Quehl’s of Tavistock – Celebrating 90 Years of Comfort

front façade of Quehl’s Restaurant & Catering with seasonal arrangements in urn on pavement and Recipient of Rural Oxford E-Business Grant logo

There are many words that come to mind when thinking about Quehl’s restaurant in Tavistock – home cooking, rich history, a meeting place for friends – but 90 years of comfort is perhaps what stands out most.

Joe’s Place opened back in 1931 and underwent a few name changes and renovations before Bill Quehl used his last name and it has stuck ever since. The current owners, Cindy, and Brian Larsen partnered with Ruth and Steve Cahill in 1993 but the Cahill’s retired in 1996 leaving Cindy and Brian as sole owners.

Cindy says owning the restaurant is like being in a time machine where people are constantly telling their stories from the years of Quehl’s being open. “We both absolutely love it and have from the beginning. There are always people coming through the door and adding to the history by telling us their story.”  The restaurant has been on the Ontario history tour twice now, something that has added even more to the storytelling. “People are coming back who haven’t been here for years. It’s important for the town.”

Just like so many other small businesses in Ontario, Quehls’s has been affected by the pandemic and government mandated lockdowns. “We deal with so many seniors, and they are almost afraid to go anywhere where there are other people,” said Cindy. She added that they have changed the way they do business to meet the needs of their customers. “We have been offering curbside pickup and will continue to do so.”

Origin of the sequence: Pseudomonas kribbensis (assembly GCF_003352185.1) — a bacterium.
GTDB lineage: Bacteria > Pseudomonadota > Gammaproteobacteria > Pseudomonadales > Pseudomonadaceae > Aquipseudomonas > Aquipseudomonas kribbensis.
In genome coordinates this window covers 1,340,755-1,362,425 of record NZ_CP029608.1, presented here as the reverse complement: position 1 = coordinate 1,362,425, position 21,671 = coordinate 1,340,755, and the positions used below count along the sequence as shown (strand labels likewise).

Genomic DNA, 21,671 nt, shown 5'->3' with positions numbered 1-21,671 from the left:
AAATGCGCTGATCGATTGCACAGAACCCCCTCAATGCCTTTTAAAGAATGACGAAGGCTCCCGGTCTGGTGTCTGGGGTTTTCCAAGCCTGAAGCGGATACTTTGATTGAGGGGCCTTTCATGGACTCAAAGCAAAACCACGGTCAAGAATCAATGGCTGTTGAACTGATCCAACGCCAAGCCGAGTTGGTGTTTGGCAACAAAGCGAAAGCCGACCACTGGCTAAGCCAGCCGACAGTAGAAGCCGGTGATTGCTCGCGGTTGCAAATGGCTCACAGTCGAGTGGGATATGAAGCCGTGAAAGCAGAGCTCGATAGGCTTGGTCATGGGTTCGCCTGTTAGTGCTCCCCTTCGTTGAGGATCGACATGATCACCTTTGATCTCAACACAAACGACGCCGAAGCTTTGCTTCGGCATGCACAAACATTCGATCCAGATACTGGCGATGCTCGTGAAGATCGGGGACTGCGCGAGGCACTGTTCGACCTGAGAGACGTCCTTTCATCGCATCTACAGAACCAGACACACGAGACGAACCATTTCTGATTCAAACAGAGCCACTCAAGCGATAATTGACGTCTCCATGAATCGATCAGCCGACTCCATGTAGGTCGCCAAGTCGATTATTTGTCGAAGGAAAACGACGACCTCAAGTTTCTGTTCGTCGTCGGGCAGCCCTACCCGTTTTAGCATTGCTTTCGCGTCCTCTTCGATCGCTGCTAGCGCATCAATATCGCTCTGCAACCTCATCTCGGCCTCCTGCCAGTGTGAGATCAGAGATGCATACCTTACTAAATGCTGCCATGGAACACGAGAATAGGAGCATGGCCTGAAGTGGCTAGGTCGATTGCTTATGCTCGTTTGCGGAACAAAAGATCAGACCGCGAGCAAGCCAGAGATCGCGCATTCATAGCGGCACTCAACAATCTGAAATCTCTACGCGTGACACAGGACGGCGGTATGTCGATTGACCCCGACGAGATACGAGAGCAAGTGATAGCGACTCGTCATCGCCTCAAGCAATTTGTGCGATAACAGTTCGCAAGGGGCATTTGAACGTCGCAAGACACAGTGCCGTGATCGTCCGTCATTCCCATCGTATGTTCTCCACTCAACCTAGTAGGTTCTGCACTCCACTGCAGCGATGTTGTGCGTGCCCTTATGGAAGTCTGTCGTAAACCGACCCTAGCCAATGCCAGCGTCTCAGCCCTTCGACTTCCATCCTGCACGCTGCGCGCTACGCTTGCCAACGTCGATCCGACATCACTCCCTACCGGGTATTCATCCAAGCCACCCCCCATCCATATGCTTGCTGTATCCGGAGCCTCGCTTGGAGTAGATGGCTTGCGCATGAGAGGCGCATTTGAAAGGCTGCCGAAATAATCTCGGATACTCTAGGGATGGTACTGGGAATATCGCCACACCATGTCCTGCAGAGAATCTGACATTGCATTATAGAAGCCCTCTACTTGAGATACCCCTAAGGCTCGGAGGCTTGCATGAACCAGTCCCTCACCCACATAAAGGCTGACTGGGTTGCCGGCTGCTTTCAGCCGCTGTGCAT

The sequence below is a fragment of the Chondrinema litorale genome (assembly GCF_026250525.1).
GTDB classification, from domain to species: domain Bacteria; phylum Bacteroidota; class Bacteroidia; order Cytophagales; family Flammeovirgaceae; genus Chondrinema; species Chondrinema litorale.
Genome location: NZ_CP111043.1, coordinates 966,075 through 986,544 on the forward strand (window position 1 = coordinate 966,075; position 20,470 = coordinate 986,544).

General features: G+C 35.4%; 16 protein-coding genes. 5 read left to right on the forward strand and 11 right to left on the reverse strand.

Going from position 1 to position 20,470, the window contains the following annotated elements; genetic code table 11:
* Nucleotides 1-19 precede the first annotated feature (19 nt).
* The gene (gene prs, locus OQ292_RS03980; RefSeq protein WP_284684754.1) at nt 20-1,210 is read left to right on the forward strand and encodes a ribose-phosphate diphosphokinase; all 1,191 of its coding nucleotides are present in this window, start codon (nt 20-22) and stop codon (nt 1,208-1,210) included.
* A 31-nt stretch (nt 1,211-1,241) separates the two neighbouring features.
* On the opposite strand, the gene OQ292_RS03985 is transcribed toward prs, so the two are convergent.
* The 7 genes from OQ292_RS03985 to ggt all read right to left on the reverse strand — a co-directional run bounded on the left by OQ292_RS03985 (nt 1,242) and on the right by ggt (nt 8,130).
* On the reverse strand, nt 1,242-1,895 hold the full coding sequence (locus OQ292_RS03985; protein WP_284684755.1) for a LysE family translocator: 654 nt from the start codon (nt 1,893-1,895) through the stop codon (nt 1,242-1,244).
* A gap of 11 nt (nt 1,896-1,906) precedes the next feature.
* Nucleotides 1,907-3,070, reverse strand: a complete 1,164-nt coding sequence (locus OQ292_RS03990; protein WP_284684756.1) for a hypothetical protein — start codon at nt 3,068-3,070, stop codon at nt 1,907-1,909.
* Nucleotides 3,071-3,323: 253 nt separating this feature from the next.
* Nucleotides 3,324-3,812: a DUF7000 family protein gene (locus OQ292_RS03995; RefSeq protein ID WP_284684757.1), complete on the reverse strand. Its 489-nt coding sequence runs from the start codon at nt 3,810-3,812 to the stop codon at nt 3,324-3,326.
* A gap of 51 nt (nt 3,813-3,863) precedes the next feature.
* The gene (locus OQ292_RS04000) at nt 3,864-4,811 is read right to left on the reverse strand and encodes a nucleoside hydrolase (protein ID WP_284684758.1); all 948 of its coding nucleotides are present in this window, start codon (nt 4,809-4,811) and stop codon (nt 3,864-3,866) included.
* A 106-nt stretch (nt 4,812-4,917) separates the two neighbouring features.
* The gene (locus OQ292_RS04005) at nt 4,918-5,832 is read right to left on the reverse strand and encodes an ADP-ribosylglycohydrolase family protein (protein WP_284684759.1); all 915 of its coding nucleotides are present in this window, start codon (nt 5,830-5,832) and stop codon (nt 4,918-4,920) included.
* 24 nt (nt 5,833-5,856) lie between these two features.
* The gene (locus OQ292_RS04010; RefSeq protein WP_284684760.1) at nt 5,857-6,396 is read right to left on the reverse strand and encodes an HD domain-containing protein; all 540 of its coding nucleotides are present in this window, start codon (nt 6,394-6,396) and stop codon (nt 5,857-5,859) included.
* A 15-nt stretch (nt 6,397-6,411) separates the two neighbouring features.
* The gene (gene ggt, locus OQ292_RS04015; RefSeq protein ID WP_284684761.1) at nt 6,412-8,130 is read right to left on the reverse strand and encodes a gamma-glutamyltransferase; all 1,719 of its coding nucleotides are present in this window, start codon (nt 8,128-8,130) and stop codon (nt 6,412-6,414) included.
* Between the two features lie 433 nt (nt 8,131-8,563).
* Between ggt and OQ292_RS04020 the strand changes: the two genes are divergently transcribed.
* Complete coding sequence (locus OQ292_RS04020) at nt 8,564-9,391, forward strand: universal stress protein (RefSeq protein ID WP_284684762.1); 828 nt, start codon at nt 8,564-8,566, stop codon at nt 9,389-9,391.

Quehl’s has also introduced what they call their General Store, featuring local products for their patrons to purchase.  Items like honey, Wellesley apple butter, and organic items are available. “We brought it in during the first lockdown, but we noticed people were interested in buying even more of these products when the second lockdown was announced,” said Cindy.

While some things have changed at the iconic restaurant, others simply have not. Home cooking is still what brings their customers through the door. “People always ask us if the gravy is real. Yes, we do use the juices right off the meat, and our mashed potatoes are done with lots of butter and lots and lots of milk,” she said. A look at the menu shows old standbys like slow roasted turkey and of course local farmer’s sausage. Despite most of their clientele eating these types of dishes, Cindy said they have made some accommodations for today’s likes.  “We have had to add in different things like vegan, vegetarian and gluten-free, so we have changed in that way. But our core is still meat and potatoes.” One of the surprises along the way for the couple has been how what is old becomes new again. “When you read the food service magazines everyone was going on about pigtails and pork hocks. This is the new yuppie food. Talk about what comes around goes around!”

Quehl’s is currently open Wednesday to Sunday for take-out from 9 a.m. to 2 p.m. and then again from 4 p.m. to 7 p.m. Rural Oxford Economic Development is a proud supporter of Quehl’s- a successful participant of the $1000 Rural Oxford E-Business Grant Program.

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